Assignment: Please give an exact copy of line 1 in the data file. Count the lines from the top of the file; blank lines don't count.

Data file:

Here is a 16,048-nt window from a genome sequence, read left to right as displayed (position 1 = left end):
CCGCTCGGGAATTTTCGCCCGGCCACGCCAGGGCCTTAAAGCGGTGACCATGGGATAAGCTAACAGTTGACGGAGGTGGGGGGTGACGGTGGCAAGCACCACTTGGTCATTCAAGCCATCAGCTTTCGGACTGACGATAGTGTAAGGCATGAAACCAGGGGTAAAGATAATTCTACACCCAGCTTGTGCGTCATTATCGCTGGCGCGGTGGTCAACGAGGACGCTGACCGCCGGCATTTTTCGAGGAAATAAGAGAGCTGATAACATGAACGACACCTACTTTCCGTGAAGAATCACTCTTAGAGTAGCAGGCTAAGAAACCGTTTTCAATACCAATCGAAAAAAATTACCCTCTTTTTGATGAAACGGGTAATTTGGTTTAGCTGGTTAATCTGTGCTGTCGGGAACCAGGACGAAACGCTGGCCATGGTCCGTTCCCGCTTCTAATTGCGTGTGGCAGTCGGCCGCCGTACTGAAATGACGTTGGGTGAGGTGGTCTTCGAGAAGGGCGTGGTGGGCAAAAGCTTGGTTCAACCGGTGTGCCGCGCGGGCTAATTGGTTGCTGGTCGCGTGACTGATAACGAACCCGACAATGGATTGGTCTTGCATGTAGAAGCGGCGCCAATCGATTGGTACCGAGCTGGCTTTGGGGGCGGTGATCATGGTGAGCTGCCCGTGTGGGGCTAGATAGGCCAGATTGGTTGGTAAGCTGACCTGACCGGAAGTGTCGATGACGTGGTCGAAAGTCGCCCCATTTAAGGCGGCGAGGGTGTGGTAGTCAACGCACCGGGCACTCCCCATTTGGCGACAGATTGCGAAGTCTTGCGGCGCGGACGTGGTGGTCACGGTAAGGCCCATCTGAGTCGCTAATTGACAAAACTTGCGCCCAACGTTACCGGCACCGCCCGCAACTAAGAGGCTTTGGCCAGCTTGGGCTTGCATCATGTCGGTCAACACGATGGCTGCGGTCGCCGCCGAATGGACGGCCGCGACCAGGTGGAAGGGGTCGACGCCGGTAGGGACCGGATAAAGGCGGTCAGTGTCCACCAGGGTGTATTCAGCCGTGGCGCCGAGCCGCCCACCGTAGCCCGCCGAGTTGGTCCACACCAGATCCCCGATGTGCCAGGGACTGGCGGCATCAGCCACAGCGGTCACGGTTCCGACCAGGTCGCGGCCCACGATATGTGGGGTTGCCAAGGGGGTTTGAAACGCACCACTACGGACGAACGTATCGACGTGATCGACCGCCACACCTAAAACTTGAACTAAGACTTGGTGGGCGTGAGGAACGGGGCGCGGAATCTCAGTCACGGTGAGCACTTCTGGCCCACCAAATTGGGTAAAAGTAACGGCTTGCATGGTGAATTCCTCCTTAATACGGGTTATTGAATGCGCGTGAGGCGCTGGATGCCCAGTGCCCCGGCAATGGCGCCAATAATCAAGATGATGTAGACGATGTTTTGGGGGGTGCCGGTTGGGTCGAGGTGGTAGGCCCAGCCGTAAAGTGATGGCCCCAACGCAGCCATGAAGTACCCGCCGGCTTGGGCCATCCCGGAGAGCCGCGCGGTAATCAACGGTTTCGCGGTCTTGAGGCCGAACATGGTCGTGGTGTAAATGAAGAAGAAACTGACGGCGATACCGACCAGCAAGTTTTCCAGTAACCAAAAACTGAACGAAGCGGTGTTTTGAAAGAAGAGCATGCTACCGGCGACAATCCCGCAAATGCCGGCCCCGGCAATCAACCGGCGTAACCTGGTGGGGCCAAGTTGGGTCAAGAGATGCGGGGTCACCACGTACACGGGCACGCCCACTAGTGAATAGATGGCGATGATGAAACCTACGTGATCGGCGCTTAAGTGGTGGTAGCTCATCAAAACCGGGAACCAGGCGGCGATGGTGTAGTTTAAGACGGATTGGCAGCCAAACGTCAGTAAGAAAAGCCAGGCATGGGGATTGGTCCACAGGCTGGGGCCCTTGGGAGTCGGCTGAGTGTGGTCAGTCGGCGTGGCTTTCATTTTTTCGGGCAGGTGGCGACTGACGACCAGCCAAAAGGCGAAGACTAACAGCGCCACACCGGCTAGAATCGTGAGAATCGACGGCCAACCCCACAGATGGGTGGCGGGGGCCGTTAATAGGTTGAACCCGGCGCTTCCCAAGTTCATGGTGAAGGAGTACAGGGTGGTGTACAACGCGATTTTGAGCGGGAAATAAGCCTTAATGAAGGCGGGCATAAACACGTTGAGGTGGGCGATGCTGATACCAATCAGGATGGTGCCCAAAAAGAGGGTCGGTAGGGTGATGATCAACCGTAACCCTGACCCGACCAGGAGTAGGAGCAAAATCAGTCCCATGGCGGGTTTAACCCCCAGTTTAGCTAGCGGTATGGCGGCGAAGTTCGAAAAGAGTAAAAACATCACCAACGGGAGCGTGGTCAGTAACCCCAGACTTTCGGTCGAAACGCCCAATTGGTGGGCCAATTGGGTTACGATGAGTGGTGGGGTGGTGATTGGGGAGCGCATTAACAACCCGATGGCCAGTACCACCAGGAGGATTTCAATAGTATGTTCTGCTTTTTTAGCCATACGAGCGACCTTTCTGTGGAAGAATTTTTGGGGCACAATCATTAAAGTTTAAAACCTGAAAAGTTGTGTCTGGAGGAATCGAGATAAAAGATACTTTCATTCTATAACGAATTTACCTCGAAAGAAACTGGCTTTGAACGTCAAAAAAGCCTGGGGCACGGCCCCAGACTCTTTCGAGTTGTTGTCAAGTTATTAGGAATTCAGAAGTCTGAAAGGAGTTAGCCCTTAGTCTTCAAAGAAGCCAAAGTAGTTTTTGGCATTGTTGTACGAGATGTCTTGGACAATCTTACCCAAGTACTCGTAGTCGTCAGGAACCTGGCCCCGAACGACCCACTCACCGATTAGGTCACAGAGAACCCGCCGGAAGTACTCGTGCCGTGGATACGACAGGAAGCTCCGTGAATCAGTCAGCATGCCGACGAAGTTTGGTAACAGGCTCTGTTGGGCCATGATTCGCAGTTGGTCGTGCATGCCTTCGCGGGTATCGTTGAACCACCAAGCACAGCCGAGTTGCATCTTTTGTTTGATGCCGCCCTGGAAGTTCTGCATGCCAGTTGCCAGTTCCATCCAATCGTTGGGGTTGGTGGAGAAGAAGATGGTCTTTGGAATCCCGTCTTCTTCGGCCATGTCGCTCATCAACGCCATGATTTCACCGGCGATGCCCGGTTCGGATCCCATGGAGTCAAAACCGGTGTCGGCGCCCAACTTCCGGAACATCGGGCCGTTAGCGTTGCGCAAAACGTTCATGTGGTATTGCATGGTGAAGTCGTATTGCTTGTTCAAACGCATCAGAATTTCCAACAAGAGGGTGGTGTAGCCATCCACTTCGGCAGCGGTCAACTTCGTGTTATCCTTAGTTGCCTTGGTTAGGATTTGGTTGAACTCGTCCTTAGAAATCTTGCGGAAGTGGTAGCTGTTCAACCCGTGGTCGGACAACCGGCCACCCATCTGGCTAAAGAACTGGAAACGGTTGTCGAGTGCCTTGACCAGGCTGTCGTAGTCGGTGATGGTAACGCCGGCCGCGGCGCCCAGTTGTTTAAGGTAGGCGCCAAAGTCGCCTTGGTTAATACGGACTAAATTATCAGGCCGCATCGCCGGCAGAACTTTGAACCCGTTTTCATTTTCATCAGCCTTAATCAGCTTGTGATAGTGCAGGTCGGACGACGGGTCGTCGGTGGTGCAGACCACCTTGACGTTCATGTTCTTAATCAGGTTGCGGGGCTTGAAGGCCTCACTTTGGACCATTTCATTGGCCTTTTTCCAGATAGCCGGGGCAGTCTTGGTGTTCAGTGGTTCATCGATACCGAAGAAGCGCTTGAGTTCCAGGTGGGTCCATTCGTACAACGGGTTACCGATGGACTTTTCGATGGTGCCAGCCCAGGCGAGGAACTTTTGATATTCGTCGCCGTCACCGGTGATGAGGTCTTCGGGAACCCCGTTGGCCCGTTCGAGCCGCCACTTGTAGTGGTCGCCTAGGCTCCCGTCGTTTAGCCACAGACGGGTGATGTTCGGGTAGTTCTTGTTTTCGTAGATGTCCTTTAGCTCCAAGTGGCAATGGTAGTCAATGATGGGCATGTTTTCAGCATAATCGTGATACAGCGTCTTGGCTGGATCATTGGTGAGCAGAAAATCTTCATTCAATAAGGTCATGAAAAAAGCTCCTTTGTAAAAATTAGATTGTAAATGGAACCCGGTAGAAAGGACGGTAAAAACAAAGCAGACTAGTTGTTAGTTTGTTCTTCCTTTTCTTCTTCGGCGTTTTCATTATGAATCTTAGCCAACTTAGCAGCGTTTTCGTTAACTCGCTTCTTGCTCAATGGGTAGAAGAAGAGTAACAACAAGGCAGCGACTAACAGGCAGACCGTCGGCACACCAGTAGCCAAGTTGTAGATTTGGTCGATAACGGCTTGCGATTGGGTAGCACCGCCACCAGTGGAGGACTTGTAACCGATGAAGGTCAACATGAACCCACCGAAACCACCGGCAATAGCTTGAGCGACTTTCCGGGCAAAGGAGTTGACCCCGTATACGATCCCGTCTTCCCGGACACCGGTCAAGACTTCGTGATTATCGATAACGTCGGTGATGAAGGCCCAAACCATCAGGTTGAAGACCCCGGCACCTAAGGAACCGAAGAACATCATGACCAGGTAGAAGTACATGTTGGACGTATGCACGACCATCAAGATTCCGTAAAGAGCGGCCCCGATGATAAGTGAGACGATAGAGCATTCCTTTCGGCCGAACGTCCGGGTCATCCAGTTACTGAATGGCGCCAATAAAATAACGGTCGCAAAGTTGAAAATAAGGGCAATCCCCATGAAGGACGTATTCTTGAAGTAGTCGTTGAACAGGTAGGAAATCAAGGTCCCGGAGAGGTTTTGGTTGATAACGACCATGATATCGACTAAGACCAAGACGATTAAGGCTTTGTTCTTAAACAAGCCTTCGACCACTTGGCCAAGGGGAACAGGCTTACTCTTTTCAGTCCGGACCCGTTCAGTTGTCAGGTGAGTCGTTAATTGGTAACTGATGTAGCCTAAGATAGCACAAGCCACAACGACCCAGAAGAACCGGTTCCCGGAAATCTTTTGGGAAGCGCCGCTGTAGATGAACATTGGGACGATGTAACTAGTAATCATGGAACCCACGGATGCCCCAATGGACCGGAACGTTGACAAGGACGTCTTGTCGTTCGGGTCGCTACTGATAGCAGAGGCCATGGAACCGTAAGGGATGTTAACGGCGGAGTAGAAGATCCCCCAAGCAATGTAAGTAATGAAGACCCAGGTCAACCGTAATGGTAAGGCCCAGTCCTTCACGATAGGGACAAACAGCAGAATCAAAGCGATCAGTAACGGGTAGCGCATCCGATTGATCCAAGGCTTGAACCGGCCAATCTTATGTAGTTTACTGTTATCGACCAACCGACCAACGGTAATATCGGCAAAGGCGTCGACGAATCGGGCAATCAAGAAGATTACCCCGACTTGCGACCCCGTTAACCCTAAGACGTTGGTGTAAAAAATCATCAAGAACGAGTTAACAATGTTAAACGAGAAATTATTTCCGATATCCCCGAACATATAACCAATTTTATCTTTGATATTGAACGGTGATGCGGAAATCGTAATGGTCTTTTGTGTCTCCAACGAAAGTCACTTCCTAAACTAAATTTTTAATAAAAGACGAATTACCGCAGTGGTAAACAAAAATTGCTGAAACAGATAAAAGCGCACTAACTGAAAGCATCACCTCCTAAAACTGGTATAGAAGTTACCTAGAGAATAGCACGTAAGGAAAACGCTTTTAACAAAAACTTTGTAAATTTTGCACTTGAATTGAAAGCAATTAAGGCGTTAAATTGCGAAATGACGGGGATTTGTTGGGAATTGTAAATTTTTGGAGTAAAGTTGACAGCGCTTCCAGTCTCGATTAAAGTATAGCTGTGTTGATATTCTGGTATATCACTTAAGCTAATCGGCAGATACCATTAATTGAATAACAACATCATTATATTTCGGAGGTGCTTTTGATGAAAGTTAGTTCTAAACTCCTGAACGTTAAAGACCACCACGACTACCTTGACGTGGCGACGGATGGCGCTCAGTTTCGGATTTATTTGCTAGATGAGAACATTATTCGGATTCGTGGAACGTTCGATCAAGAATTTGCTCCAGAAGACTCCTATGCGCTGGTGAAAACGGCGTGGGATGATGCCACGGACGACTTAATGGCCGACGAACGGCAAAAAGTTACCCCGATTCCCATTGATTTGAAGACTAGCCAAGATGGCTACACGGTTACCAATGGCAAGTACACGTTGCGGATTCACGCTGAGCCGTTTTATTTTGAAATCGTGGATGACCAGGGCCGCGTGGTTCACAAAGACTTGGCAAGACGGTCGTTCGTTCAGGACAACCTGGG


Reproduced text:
Here is a 16,048-nt window from a genome sequence, read left to right as displayed (position 1 = left end):